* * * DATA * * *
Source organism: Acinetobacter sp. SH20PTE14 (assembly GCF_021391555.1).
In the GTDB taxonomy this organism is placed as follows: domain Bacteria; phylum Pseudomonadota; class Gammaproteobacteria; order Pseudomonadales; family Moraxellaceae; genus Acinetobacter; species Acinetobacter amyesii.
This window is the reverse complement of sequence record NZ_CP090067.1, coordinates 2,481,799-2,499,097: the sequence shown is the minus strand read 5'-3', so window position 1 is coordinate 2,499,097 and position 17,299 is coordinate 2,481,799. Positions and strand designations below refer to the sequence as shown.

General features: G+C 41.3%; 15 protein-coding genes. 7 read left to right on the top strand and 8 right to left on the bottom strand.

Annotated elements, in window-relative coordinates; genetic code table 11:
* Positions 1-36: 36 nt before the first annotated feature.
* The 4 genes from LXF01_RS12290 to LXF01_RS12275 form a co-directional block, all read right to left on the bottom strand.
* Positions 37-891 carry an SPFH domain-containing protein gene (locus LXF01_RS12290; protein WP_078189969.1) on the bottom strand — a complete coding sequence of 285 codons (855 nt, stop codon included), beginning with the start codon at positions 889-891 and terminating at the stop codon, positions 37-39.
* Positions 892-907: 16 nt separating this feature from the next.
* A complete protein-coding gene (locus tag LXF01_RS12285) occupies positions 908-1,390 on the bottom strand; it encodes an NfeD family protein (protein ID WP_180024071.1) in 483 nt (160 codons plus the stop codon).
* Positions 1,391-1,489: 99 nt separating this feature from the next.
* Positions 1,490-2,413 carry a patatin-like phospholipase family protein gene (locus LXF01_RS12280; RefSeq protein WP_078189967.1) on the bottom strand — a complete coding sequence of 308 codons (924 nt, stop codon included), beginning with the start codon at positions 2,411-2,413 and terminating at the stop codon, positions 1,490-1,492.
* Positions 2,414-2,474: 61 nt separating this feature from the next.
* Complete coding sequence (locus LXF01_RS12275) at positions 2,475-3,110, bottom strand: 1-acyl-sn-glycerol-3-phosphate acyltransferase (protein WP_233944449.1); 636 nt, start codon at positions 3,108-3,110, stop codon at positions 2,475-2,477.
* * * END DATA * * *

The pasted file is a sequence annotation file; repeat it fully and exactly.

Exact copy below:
Source organism: Acinetobacter sp. SH20PTE14 (assembly GCF_021391555.1).
In the GTDB taxonomy this organism is placed as follows: domain Bacteria; phylum Pseudomonadota; class Gammaproteobacteria; order Pseudomonadales; family Moraxellaceae; genus Acinetobacter; species Acinetobacter amyesii.
This window is the reverse complement of sequence record NZ_CP090067.1, coordinates 2,481,799-2,499,097: the sequence shown is the minus strand read 5'-3', so window position 1 is coordinate 2,499,097 and position 17,299 is coordinate 2,481,799. Positions and strand designations below refer to the sequence as shown.

General features: G+C 41.3%; 15 protein-coding genes. 7 read left to right on the top strand and 8 right to left on the bottom strand.

Annotated elements, in window-relative coordinates; genetic code table 11:
* Positions 1-36: 36 nt before the first annotated feature.
* The 4 genes from LXF01_RS12290 to LXF01_RS12275 form a co-directional block, all read right to left on the bottom strand.
* Positions 37-891 carry an SPFH domain-containing protein gene (locus LXF01_RS12290; protein WP_078189969.1) on the bottom strand — a complete coding sequence of 285 codons (855 nt, stop codon included), beginning with the start codon at positions 889-891 and terminating at the stop codon, positions 37-39.
* Positions 892-907: 16 nt separating this feature from the next.
* A complete protein-coding gene (locus tag LXF01_RS12285) occupies positions 908-1,390 on the bottom strand; it encodes an NfeD family protein (protein ID WP_180024071.1) in 483 nt (160 codons plus the stop codon).
* Positions 1,391-1,489: 99 nt separating this feature from the next.
* Positions 1,490-2,413 carry a patatin-like phospholipase family protein gene (locus LXF01_RS12280; RefSeq protein WP_078189967.1) on the bottom strand — a complete coding sequence of 308 codons (924 nt, stop codon included), beginning with the start codon at positions 2,411-2,413 and terminating at the stop codon, positions 1,490-1,492.
* Positions 2,414-2,474: 61 nt separating this feature from the next.
* Complete coding sequence (locus LXF01_RS12275) at positions 2,475-3,110, bottom strand: 1-acyl-sn-glycerol-3-phosphate acyltransferase (protein WP_233944449.1); 636 nt, start codon at positions 3,108-3,110, stop codon at positions 2,475-2,477.